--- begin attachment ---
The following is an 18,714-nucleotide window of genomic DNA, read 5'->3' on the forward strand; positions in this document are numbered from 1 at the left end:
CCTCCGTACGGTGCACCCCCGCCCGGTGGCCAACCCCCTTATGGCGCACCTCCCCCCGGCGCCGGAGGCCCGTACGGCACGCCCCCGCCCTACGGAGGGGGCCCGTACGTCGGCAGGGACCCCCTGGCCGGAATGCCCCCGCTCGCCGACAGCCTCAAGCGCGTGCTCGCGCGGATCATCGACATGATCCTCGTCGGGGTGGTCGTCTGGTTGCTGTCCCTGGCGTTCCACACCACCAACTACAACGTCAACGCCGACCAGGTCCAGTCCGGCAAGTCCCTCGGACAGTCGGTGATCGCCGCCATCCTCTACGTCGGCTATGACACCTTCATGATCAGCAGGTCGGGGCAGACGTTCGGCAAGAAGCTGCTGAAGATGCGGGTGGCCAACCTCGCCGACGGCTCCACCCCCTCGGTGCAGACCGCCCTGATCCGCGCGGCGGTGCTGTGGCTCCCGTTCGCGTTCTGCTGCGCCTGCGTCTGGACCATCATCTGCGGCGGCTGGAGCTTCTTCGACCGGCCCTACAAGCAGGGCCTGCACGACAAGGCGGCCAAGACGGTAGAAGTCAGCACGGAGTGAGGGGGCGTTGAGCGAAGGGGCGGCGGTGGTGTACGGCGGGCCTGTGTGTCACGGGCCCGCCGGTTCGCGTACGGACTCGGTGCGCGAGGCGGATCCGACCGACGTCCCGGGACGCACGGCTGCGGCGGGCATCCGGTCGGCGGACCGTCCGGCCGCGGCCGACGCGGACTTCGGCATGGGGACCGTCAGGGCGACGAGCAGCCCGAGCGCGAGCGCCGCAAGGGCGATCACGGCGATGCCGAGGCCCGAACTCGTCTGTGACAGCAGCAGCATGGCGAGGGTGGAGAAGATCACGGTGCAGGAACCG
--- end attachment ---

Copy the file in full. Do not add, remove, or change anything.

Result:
The following is an 18,714-nucleotide window of genomic DNA, read 5'->3' on the forward strand; positions in this document are numbered from 1 at the left end:
CCTCCGTACGGTGCACCCCCGCCCGGTGGCCAACCCCCTTATGGCGCACCTCCCCCCGGCGCCGGAGGCCCGTACGGCACGCCCCCGCCCTACGGAGGGGGCCCGTACGTCGGCAGGGACCCCCTGGCCGGAATGCCCCCGCTCGCCGACAGCCTCAAGCGCGTGCTCGCGCGGATCATCGACATGATCCTCGTCGGGGTGGTCGTCTGGTTGCTGTCCCTGGCGTTCCACACCACCAACTACAACGTCAACGCCGACCAGGTCCAGTCCGGCAAGTCCCTCGGACAGTCGGTGATCGCCGCCATCCTCTACGTCGGCTATGACACCTTCATGATCAGCAGGTCGGGGCAGACGTTCGGCAAGAAGCTGCTGAAGATGCGGGTGGCCAACCTCGCCGACGGCTCCACCCCCTCGGTGCAGACCGCCCTGATCCGCGCGGCGGTGCTGTGGCTCCCGTTCGCGTTCTGCTGCGCCTGCGTCTGGACCATCATCTGCGGCGGCTGGAGCTTCTTCGACCGGCCCTACAAGCAGGGCCTGCACGACAAGGCGGCCAAGACGGTAGAAGTCAGCACGGAGTGAGGGGGCGTTGAGCGAAGGGGCGGCGGTGGTGTACGGCGGGCCTGTGTGTCACGGGCCCGCCGGTTCGCGTACGGACTCGGTGCGCGAGGCGGATCCGACCGACGTCCCGGGACGCACGGCTGCGGCGGGCATCCGGTCGGCGGACCGTCCGGCCGCGGCCGACGCGGACTTCGGCATGGGGACCGTCAGGGCGACGAGCAGCCCGAGCGCGAGCGCCGCAAGGGCGATCACGGCGATGCCGAGGCCCGAACTCGTCTGTGACAGCAGCAGCATGGCGAGGGTGGAGAAGATCACGGTGCAGGAACCG